But with faint hope we persevered, and so followed a period of him racing across the training area at 30 mph in first gear, the engine screaming in agony, or stalling because he was trying to start off in 4th. He was simply unable to process the concept of matching engine speed to road speed.
After a couple of very frustrating hours – for both of us – he realized he wasn’t getting it, and so we agreed that perhaps motorcycle riding was not in his future – at least if he wanted a future. I gave him his money back and he left the course early, much to the relief of the entire instructional staff.
Then two weeks later I read in the newspaper that an apartment balcony had broken free and crashed onto the balcony below it. Fortunately there were no injuries, but the balcony belonged to … you guessed it. My student.
Joe Bfstplk would have been proud.

Monday, March 16, 2009

When fashion and motorcycling collide

you get this.
lagerfeld_ruby_helmet
The best argument I’ve seen yet against mandatory helmet laws.
H/T to Bike EXIF.

Thursday, March 12, 2009

Two wheels and conditions awareness

Let me preface this post with the comment that I hope this guy has a full and speedy recovery. But c’mon. What was he thinking?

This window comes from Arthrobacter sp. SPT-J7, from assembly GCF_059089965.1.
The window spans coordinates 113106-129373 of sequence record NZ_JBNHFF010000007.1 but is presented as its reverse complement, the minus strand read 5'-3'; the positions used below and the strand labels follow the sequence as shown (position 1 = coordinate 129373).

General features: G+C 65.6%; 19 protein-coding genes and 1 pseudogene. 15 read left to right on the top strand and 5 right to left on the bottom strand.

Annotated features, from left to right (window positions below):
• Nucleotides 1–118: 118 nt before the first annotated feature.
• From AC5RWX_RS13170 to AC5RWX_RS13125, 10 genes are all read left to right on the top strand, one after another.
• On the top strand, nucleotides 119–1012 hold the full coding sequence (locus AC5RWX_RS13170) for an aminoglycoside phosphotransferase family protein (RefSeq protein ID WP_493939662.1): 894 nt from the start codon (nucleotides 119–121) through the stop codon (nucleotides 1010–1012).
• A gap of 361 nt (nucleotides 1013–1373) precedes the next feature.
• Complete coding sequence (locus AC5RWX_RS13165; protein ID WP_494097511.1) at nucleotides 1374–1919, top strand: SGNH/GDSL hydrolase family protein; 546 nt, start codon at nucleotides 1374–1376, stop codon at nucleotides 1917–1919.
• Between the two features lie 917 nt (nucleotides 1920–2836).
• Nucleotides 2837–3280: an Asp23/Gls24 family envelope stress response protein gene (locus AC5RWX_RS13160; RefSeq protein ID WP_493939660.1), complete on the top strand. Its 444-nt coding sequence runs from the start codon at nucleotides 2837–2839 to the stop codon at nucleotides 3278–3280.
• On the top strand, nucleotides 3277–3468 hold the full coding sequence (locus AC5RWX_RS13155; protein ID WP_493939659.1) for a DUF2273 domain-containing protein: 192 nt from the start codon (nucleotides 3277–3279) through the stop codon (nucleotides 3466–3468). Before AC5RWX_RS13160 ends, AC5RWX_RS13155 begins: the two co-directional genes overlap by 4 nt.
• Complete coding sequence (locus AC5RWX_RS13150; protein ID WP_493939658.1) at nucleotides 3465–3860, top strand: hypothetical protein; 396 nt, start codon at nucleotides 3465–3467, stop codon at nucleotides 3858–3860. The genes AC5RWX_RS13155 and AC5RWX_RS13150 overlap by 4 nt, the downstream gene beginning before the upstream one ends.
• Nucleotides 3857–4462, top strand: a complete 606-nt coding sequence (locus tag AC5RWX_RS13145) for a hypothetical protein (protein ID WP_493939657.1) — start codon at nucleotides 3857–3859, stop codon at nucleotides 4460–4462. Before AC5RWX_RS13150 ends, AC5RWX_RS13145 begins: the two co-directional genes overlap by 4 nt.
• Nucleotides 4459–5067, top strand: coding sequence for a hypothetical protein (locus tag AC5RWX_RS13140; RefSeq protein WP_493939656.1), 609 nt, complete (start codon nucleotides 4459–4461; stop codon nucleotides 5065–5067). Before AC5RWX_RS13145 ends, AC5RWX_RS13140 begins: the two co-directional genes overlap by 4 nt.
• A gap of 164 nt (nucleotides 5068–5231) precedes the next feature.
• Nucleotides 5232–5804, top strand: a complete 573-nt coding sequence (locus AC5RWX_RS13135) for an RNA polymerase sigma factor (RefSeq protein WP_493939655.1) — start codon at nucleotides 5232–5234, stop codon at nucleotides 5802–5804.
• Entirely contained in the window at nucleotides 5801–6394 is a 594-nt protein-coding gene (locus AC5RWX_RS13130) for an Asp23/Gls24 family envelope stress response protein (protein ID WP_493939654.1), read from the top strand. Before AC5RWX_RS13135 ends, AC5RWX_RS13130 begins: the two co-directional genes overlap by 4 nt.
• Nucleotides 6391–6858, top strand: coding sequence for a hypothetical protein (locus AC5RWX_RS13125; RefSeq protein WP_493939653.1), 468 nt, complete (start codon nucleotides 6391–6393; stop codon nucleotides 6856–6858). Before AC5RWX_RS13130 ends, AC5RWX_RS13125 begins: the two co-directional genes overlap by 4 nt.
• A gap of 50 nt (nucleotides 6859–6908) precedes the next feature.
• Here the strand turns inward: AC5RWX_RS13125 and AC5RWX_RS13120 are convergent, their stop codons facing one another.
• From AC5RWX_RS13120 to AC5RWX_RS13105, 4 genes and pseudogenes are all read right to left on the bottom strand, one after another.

scooter crash 2I fully appreciate the need to get back up on two wheels as soon as possible once spring is in the air, but this accident was almost guaranteed to happen:
  • The temperature in Ottawa this morning was –13C (8F) with a wind chill of –25C (-13F).
  • We have had successive thaw-freeze cycles over the past few days, so ice patches are common on the roads. And at those temperatures, black ice is also common, especially at intersections.
  • Even without ice, tires simply do not grip as well on very cold pavement – a particular problem for motorcycles with small contact patches.
  • Finally, at 7:30 in the morning, it is barely light out as the sun has just crested the horizon.
We don’t yet know who was ‘at fault’, whether ice was a factor, the rising sun blinded one of the drivers, or the 41-year-old rider simply froze (literally) at the controls. But regardless, this accident would not have happened, and two people would not be in the hospital, if he had only applied some common sense and left his scooter in the garage for another week.
We are all fighting the urge to get out there, but let’s do so safely.
(Photo: Wayne Cuddington, The Ottawa Citizen)

Monday, March 2, 2009

Older riders

Shortly after we moved into our last house, an elderly gent stopped by one day when I was washing the Norton in the driveway. Turned out he lived just a couple of doors away and used to ride one himself – a 1956 Featherbed as I recall. He said he had been thinking about getting another bike, but this time it would have to have three wheels because his balance wasn’t so good and he didn’t feel he could handle the weight safely any more. He was, “almost 80 y’know.”